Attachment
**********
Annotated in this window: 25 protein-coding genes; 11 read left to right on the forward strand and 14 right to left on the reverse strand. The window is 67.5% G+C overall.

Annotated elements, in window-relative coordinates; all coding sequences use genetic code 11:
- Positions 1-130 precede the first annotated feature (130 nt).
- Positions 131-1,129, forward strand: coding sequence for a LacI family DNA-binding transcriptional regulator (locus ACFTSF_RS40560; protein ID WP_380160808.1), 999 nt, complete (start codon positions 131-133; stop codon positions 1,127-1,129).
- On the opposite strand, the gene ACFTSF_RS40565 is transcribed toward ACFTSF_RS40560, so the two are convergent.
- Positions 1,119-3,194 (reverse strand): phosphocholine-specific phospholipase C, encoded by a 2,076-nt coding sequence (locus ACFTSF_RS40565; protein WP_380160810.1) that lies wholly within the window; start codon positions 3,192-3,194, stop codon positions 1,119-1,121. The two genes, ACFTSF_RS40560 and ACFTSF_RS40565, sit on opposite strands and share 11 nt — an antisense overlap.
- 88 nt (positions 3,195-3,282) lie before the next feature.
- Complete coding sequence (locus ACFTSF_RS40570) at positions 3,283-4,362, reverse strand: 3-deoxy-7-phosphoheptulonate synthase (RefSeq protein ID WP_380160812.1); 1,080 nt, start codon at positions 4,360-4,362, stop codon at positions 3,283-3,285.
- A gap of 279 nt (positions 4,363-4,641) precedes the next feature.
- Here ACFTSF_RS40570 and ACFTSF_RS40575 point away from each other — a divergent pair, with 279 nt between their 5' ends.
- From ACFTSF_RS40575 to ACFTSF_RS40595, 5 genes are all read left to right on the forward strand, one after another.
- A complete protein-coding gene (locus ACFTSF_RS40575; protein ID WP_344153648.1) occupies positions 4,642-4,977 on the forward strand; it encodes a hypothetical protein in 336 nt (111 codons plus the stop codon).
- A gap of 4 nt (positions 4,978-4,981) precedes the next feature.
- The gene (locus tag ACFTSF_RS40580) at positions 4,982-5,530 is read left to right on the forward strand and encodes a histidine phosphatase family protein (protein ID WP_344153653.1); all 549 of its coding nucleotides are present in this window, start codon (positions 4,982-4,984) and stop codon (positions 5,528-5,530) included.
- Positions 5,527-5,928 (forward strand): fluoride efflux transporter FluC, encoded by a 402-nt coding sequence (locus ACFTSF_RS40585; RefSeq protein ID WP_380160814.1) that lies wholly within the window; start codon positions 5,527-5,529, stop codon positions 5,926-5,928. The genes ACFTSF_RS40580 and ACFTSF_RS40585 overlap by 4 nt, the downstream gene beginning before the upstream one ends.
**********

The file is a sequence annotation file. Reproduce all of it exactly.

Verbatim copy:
Annotated in this window: 25 protein-coding genes; 11 read left to right on the forward strand and 14 right to left on the reverse strand. The window is 67.5% G+C overall.

Annotated elements, in window-relative coordinates; all coding sequences use genetic code 11:
- Positions 1-130 precede the first annotated feature (130 nt).
- Positions 131-1,129, forward strand: coding sequence for a LacI family DNA-binding transcriptional regulator (locus ACFTSF_RS40560; protein ID WP_380160808.1), 999 nt, complete (start codon positions 131-133; stop codon positions 1,127-1,129).
- On the opposite strand, the gene ACFTSF_RS40565 is transcribed toward ACFTSF_RS40560, so the two are convergent.
- Positions 1,119-3,194 (reverse strand): phosphocholine-specific phospholipase C, encoded by a 2,076-nt coding sequence (locus ACFTSF_RS40565; protein WP_380160810.1) that lies wholly within the window; start codon positions 3,192-3,194, stop codon positions 1,119-1,121. The two genes, ACFTSF_RS40560 and ACFTSF_RS40565, sit on opposite strands and share 11 nt — an antisense overlap.
- 88 nt (positions 3,195-3,282) lie before the next feature.
- Complete coding sequence (locus ACFTSF_RS40570) at positions 3,283-4,362, reverse strand: 3-deoxy-7-phosphoheptulonate synthase (RefSeq protein ID WP_380160812.1); 1,080 nt, start codon at positions 4,360-4,362, stop codon at positions 3,283-3,285.
- A gap of 279 nt (positions 4,363-4,641) precedes the next feature.
- Here ACFTSF_RS40570 and ACFTSF_RS40575 point away from each other — a divergent pair, with 279 nt between their 5' ends.
- From ACFTSF_RS40575 to ACFTSF_RS40595, 5 genes are all read left to right on the forward strand, one after another.
- A complete protein-coding gene (locus ACFTSF_RS40575; protein ID WP_344153648.1) occupies positions 4,642-4,977 on the forward strand; it encodes a hypothetical protein in 336 nt (111 codons plus the stop codon).
- A gap of 4 nt (positions 4,978-4,981) precedes the next feature.
- The gene (locus tag ACFTSF_RS40580) at positions 4,982-5,530 is read left to right on the forward strand and encodes a histidine phosphatase family protein (protein ID WP_344153653.1); all 549 of its coding nucleotides are present in this window, start codon (positions 4,982-4,984) and stop codon (positions 5,528-5,530) included.
- Positions 5,527-5,928 (forward strand): fluoride efflux transporter FluC, encoded by a 402-nt coding sequence (locus ACFTSF_RS40585; RefSeq protein ID WP_380160814.1) that lies wholly within the window; start codon positions 5,527-5,529, stop codon positions 5,926-5,928. The genes ACFTSF_RS40580 and ACFTSF_RS40585 overlap by 4 nt, the downstream gene beginning before the upstream one ends.